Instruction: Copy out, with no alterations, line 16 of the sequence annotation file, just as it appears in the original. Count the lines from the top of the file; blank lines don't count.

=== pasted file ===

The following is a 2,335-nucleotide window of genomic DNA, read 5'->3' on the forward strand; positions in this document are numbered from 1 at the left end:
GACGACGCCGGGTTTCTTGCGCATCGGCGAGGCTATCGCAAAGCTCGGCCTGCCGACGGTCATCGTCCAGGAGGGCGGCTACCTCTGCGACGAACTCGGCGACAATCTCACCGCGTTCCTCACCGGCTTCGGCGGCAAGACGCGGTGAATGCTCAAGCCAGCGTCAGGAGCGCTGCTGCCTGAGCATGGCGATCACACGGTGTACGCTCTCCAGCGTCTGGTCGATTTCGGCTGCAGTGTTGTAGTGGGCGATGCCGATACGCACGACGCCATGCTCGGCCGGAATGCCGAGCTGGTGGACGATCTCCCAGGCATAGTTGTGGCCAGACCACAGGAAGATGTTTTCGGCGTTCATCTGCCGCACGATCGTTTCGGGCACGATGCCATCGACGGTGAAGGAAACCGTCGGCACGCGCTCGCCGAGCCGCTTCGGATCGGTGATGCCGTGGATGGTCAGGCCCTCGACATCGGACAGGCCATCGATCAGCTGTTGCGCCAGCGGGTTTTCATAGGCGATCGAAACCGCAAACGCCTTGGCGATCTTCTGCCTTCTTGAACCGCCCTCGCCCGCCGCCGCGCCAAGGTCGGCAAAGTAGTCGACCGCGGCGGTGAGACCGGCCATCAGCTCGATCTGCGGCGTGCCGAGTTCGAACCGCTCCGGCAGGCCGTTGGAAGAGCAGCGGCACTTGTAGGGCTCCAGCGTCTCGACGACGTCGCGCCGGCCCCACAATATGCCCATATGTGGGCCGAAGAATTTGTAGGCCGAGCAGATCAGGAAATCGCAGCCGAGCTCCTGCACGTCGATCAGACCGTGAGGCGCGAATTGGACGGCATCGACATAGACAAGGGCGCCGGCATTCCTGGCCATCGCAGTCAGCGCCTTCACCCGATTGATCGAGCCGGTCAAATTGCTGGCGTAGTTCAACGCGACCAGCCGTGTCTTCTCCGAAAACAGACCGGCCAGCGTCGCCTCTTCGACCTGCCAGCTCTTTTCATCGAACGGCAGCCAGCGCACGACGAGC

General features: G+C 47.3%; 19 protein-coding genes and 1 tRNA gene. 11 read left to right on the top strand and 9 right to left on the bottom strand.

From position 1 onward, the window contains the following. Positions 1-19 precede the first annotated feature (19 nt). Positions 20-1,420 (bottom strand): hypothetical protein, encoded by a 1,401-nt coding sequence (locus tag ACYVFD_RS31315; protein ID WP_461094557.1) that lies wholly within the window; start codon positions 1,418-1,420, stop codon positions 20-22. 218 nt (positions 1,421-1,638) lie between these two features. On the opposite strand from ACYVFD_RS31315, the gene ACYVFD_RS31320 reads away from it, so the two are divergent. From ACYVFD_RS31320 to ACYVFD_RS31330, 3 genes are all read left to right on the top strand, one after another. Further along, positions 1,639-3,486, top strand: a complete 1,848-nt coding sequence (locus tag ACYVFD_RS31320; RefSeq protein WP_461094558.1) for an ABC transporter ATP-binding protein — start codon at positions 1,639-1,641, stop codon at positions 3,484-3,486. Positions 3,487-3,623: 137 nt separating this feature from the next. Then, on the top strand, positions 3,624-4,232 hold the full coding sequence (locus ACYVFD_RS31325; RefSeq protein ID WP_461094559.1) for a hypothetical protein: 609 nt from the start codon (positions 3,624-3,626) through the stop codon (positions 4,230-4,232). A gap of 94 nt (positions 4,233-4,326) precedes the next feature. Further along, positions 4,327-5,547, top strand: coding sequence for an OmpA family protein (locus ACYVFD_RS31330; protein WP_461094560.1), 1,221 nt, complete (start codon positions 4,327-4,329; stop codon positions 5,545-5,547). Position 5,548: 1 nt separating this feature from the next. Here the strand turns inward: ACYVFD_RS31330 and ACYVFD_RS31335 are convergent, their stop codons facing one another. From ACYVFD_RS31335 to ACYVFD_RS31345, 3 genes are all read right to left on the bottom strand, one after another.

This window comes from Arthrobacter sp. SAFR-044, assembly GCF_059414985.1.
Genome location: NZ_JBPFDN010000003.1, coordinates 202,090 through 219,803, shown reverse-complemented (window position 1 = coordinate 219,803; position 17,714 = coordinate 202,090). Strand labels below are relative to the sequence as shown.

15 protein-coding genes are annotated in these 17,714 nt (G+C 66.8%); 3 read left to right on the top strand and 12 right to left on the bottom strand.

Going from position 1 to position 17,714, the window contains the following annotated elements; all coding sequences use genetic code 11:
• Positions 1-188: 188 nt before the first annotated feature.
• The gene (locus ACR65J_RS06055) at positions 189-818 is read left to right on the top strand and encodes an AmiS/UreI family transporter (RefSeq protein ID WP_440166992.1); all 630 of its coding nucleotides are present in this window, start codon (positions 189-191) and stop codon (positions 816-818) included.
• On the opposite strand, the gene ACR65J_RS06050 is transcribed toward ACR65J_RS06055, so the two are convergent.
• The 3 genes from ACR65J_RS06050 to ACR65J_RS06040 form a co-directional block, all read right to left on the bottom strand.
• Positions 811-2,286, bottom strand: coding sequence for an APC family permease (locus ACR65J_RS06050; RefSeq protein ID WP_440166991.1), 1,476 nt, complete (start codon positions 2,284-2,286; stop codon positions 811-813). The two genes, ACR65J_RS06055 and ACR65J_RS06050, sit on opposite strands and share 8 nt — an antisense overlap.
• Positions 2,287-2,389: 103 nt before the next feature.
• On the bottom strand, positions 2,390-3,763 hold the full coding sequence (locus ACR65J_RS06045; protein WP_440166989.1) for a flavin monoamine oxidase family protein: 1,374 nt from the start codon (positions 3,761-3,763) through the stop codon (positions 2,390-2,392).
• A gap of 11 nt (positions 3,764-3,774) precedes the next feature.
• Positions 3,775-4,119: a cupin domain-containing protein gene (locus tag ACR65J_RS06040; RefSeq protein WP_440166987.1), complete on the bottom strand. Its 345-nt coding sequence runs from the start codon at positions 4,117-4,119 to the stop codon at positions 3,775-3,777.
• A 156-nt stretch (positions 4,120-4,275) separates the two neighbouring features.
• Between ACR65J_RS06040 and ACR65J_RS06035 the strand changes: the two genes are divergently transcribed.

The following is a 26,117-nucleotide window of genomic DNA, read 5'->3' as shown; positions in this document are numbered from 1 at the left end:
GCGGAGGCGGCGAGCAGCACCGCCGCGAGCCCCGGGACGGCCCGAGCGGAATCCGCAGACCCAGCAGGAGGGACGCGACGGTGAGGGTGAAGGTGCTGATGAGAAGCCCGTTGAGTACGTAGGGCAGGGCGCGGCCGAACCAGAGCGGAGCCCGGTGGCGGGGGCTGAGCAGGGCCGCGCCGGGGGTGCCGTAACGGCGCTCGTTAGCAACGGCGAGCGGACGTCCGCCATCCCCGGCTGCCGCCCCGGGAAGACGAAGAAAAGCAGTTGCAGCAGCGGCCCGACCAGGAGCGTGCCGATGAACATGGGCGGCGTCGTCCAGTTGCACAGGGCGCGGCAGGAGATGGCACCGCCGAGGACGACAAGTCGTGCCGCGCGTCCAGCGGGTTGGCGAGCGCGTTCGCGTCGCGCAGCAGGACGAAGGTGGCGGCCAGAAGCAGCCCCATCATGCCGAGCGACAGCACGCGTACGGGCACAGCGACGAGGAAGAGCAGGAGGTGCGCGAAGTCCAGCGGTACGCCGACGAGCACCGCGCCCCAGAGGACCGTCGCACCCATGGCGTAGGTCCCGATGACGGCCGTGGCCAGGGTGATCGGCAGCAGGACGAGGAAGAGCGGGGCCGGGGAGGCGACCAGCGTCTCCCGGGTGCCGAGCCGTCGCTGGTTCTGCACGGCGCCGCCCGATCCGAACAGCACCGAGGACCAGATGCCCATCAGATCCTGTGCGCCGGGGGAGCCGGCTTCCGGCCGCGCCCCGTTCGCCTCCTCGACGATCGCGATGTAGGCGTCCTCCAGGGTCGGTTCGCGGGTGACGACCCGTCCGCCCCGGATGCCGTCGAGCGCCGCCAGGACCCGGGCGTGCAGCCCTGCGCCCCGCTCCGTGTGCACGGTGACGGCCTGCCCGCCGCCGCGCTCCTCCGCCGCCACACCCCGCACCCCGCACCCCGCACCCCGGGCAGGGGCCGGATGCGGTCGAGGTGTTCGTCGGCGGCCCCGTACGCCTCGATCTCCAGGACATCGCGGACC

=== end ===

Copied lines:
• A gap of 11 nt (positions 3,764-3,774) precedes the next feature.